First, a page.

Pollination Security for Fruit and Vegetable Crops in the Northeast

Bee Health March 07, 2014|Print

Researchers work to make crop pollination sustainable in the Northeast

Editor:Philip Moore, The University of Tennessee
Last Edited: November 25, 2013

The pollinator security project was initiated in 2011 to address a gap in knowledge with respect to pollinator communities in northeastern cropland.

Reports of declining native pollinators, decreased availability of honey bee rental colonies, and general public misunderstanding led to the creation of this working group to produce a sustainable pollination strategy for stakeholders.

The goal is to contribute to long-term profitability of fruit and vegetable production and the outcome is this webpage along with other farm training and publications to increase knowledge and adoption of practices that protect pollinator communities.

One component of this project is video segments which highlight aspects of fruit or vegetable production in the Northeast. The first in this series focuses on commercial blueberry production in Maine and comes to you in seven parts.

Part One: Commercial Blueberry Pollination in Maine's Blueberry Barrens

 
Video Segments (titles without links are yet to be released):

Part 1:  Commercial Blueberry Pollination in Maine's Blueberry Barrens
Part 2: Lowbush Blueberry in Maine, Native Plants and Native Bees in a Modern System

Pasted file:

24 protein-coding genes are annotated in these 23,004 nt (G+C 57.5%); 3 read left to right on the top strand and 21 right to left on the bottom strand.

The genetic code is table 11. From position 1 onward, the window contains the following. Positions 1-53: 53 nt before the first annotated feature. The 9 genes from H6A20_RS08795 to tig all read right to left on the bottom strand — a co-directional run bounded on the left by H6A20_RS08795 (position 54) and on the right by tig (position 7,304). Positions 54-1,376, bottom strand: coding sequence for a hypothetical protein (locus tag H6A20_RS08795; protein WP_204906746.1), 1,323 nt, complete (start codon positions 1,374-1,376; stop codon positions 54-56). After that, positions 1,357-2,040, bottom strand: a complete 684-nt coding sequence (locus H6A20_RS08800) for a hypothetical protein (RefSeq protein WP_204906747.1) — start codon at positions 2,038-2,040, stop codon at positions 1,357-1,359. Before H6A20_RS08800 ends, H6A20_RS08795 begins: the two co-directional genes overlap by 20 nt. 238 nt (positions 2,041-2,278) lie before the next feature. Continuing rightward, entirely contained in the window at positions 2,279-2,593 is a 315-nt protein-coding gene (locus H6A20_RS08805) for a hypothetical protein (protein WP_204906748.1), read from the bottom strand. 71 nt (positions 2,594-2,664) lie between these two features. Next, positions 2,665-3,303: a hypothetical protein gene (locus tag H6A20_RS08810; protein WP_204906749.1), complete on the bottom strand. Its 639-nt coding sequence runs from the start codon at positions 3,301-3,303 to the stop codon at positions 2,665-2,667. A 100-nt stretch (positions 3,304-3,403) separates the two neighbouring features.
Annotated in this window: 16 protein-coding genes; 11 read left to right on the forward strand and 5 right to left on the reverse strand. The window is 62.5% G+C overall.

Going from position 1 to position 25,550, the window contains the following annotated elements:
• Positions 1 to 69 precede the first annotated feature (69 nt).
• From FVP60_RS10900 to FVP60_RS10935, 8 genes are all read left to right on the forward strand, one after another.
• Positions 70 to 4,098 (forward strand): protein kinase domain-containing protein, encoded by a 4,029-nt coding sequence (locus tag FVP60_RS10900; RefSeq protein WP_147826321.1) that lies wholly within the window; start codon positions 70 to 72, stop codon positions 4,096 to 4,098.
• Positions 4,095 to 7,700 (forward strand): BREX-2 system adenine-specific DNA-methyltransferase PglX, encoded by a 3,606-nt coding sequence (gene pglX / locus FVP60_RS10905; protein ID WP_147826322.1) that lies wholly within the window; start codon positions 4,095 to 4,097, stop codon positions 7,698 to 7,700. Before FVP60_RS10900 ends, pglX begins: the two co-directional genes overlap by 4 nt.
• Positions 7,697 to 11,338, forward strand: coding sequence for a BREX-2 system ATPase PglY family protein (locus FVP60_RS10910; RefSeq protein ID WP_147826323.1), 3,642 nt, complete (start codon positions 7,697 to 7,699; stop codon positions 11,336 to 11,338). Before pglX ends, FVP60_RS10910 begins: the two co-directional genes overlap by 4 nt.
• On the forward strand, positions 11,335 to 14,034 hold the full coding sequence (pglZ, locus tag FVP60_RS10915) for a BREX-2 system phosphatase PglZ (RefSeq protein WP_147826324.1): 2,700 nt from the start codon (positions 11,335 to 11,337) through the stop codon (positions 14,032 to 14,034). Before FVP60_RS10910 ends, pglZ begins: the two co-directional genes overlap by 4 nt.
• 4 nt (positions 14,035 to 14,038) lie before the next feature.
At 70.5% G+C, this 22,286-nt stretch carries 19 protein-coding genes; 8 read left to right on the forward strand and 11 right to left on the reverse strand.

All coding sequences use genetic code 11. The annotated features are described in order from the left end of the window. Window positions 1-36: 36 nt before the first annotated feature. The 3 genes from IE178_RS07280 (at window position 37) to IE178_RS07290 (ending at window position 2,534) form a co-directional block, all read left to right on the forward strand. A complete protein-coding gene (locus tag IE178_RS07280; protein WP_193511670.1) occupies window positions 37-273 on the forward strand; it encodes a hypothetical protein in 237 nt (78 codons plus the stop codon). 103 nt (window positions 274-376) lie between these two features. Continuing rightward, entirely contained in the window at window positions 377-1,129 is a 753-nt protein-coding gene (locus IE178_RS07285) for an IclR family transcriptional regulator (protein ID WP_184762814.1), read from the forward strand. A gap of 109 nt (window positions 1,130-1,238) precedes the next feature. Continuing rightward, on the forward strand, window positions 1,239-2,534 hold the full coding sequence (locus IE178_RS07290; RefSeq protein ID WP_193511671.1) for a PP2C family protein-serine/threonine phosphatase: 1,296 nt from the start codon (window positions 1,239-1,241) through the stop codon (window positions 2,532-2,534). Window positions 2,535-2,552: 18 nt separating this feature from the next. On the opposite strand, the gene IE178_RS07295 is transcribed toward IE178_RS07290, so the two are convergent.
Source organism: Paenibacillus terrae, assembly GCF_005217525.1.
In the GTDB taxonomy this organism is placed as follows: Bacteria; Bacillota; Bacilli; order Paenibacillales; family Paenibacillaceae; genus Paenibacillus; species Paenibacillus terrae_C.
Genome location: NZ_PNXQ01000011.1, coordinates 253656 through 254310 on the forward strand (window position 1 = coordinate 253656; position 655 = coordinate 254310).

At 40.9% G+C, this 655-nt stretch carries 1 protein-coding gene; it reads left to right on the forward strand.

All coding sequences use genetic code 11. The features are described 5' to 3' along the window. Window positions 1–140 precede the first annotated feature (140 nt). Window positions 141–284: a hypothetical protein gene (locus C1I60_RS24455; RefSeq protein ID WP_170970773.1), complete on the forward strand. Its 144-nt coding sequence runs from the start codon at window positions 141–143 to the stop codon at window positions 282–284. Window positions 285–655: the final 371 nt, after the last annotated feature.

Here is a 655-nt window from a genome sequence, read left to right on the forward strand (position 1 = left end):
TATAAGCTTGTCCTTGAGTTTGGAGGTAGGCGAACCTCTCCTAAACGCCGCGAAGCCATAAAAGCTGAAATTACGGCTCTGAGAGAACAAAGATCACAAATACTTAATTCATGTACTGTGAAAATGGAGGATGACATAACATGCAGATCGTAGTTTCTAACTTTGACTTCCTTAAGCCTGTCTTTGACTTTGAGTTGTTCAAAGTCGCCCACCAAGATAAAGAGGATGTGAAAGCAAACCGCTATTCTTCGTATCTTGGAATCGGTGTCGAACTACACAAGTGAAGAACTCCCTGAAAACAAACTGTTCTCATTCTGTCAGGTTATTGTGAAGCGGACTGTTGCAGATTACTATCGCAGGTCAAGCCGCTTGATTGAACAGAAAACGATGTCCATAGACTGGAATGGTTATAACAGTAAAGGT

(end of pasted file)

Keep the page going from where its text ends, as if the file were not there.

Part 3: Pollinator Plantings (The Bee Module) for Maine Lowbush Blueberry

Part 4: Landscape Ecology in Maine's Blueberry Growing Region
Part 5: Grower Interviews and the Economics of Lowbush Blueberry in Maine
Part 6: Research Topics in Lowbush Blueberry Pollination
Part 7: How to Estimate Native Bee Abundance in the Field

Specific objectives of this project are to : 

1. Determine the contributions of pollinator communities and identify which site characteristics have the greatest influence on pollinator effectiveness in apple, lowbush blueberry, cranberry, and cucurbit.
2. Develop hypotheis-driven model based on factors shown to affect pollination deficits.
3. 
Quantify pesticide residues in pollen and relate to crop and management strategies, and estimated risk to the bee community.
4. 
Assess shared parasite load between introduced and native pollinator communities.
5. 
Analyze the economics of pollination services and determine the value of pollination service.
6. 
Heighten our understanding of the grower community to understand why farmers accept innovation and to increase adoption of pollinator conservation measures.
7. 
Facilitate knowledge transfer allowing growers to both assess and improve pollination security.

This content is produced by a group of researchers from across the northeast:

Frank Drummond, The University of Maine
Kimberly Stoner, The Connecticut Agricultural Experiment Station
Dana Bauer
Bryan Danforth
John Burand, The University of Massachusetts

Brian Eitzer, The Connecticut Agricultural Experiment Station
Aaron Hoshide
Cyndy Loftin
Tom Stevens, The University of Massachusetts
John Skinner, The University of Tennessee
Dave Yarborough, The University of Maine
Tracy Zarrillo, The Connecticut Agricultural Experiment Station
Sunil Tewari
Ajanta De
Kalyn Bickerman, The University of Maine
Eric Asare
Shannon Chapin, The University of Maine
Eric Venturini, The University of Maine
Sara Bushman
Michael Wilson, The University of Tennessee

 

Funded by the USDA-NIFA Specialty Crops Research Initiative (SCRI)